ROSE uses the Sawyer Graph API for all binary analysis graphs, and Sawyer has functions for calculating dominators and post-dominators. The following example is a tool that finds the dominator for each vertex in the control flow graph of each function.

static const char *programPurpose = "prints dominators for all function CFGs";
static const char *programDescription =
"The purpose of this tool is to demonstrate how to calculate dominators (and by extension, post-dominators) for all "
"vertices of a function control flow graph (and by extension, any Sawyer graph). It parses, loads, disassembles, and "
"partitions a binary specimen and then iterates over the functions. For each function, it obtains a function CFG, "
"calculates the immediate dominator for each vertex, and shows the results.";
#include <rose.h>
#include <Partitioner2/Engine.h>
#include <Partitioner2/Partitioner.h>
#include <Sawyer/GraphAlgorithm.h>

The first step, above, is to include the appropriate declarations. Our convention for writing tools is to describe the tool with a couple of strings that appear at the very top of the source code. These strings are used later in the program to generate the documentation for the "--help" output.

This tool is so simple that everything else is in "main". First we initialize things:

int
main(int argc, char *argv[])
{
ROSE_INITIALIZE;
P2::Engine engine;
engine.doingPostAnalysis(false); // not needed for this tool, and faster without
std::vector<std::string> specimen = engine.parseCommandLine(argc, argv, programPurpose, programDescription).unreachedArgs();
P2::Partitioner partitioner = engine.partition(specimen);

The ROSE_INITIALIZE macro is always the first ROSE-related statement and checks that this tool was compiled with header files that are binary compatible with the ROSE library. Then we create a partitioning engine to parse the command-line to get the specimen resources. The specimen is some combination of a ELF or PE file name, raw memory dumps, S-Records, and/or process IDs. The engine.partition call does all the hard work of parsing containers, loading data into the virtual address space, decoding CPU instructions, and creating basic blocks and functions. It returns a partitioner object that stores all the results, which include a global control flow graph.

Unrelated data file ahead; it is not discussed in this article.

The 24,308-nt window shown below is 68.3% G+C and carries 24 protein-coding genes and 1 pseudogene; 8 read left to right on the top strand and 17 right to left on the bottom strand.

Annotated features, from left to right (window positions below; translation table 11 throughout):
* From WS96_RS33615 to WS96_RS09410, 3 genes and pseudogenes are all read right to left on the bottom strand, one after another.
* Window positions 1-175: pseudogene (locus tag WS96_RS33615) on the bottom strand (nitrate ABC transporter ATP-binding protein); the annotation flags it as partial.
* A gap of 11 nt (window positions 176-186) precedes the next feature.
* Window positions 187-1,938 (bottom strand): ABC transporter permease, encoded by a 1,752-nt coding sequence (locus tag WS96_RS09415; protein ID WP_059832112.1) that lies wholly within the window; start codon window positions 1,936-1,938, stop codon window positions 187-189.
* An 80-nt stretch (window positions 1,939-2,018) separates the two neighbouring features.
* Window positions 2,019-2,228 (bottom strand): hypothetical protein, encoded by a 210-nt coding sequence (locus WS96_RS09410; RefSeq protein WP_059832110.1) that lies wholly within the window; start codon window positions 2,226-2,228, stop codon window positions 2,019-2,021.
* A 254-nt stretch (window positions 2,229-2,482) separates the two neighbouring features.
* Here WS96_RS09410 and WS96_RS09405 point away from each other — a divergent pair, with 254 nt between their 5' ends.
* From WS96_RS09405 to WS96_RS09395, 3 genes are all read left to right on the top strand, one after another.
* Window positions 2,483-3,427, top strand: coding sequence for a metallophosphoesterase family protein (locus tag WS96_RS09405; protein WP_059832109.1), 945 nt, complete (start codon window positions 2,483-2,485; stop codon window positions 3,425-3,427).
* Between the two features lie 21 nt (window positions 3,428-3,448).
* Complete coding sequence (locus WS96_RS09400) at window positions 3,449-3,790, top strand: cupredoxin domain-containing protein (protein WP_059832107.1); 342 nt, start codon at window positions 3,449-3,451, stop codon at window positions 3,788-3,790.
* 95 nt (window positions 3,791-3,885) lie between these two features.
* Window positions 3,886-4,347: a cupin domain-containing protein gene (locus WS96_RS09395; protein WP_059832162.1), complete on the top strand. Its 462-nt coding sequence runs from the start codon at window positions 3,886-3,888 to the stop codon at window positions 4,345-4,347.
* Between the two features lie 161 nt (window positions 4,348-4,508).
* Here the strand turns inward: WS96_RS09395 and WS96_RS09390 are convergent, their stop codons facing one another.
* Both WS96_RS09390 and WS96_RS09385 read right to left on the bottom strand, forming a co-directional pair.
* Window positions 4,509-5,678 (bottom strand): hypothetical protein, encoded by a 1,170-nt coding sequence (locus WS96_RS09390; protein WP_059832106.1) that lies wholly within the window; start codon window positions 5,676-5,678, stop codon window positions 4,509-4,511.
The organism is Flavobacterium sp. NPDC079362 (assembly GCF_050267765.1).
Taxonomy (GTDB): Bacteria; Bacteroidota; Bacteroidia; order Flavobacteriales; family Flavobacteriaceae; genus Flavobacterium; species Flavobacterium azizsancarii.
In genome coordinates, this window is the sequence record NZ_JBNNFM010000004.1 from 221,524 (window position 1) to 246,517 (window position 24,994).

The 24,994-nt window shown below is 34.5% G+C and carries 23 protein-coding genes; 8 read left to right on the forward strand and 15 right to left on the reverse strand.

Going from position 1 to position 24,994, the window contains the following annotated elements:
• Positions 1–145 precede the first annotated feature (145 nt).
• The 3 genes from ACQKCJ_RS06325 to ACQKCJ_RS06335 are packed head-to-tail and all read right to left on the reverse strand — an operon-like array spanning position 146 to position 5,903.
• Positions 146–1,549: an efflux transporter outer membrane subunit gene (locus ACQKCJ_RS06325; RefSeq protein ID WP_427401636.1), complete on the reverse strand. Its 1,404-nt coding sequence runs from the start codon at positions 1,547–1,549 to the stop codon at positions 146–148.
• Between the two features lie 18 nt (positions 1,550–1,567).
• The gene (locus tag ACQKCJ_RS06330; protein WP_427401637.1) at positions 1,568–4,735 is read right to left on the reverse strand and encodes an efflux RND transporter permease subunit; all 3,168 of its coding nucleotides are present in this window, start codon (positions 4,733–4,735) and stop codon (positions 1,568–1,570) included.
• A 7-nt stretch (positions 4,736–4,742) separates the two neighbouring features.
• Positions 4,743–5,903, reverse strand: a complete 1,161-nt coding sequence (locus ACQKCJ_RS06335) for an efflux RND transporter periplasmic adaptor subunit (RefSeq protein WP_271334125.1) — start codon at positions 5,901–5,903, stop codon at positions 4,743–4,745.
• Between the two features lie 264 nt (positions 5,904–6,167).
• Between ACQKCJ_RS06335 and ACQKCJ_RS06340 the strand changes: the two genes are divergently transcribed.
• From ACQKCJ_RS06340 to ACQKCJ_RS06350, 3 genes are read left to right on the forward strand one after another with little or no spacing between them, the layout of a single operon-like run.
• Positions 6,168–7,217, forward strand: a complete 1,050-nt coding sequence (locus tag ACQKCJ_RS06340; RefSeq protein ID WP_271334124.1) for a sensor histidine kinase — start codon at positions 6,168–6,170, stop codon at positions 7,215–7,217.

Then we iterate over the functions:

BOOST_FOREACH (P2::Function::Ptr function, partitioner.functions()) {
std::cout <<"CFG dominators for " <<function->printableName() <<":\n";

We want to create a function CFG, but all we have from the partitioner is a global CFG. We can use the fact that a function CFG is a subset of the global CFG and therefore create the function CFG by copying the global CFG and removing all vertices and edges that are not part of the function CFG. Although this isn't the most efficient way to create function CFGs in a loop over all functions, it is very simple.

We'll need to know the entry vertex of the function's CFG:

P2::ControlFlowGraph cfg = partitioner.cfg();
P2::ControlFlowGraph::VertexIterator entryVertex = cfg.findVertex(partitioner.findPlaceholder(function->address())->id());

We found the entry vertex in the function CFG by first finding it in the global CFG and then using a feature of Sawyer graphs, namely, when a graph is copied its vertices and edges have the same IDs as those in the source graph, and we can obtain a vertex pointer (iterator) in constant time if we know its ID. We have to convert the ID to a vertex pointer before removing the non-function vertices because IDs are not stable across erase operations, but iterators are.

Next we erase the non-function vertices and edges:

P2::ControlFlowGraph::VertexIterator vi = cfg.vertices().begin();
while (vi != cfg.vertices().end()) {
if (!vi->value().isOwningFunction(function)) { // a basic block can belong to multiple functions
ASSERT_forbid(vi == entryVertex);
cfg.eraseVertex(vi++);
} else {
++vi;
}
}

This is the simple way to build a function CFG from a global CFG. It's important to use a post-increment in the eraseVertex call. Since we're inside a loop iterating over every function, a more efficient implementation would have created all the function CFGs in a single pass over the global CFG. As of June 2017, ROSE does not have functions for returning function CFGs – it only has a global CFG – because there are many details that need to be considered depending on the situation (e.g., function calls and returns are two cases that typically need massaging in a function CFG depending on the purpose of the CFG).

Finally, we get to the real meat of this example: finding the immediate dominator for every vertex in the function CFG given the CFG's entry vertex:

std::vector<P2::ControlFlowGraph::VertexIterator> idoms = Sawyer::Container::Algorithm::graphDominators(cfg, entryVertex);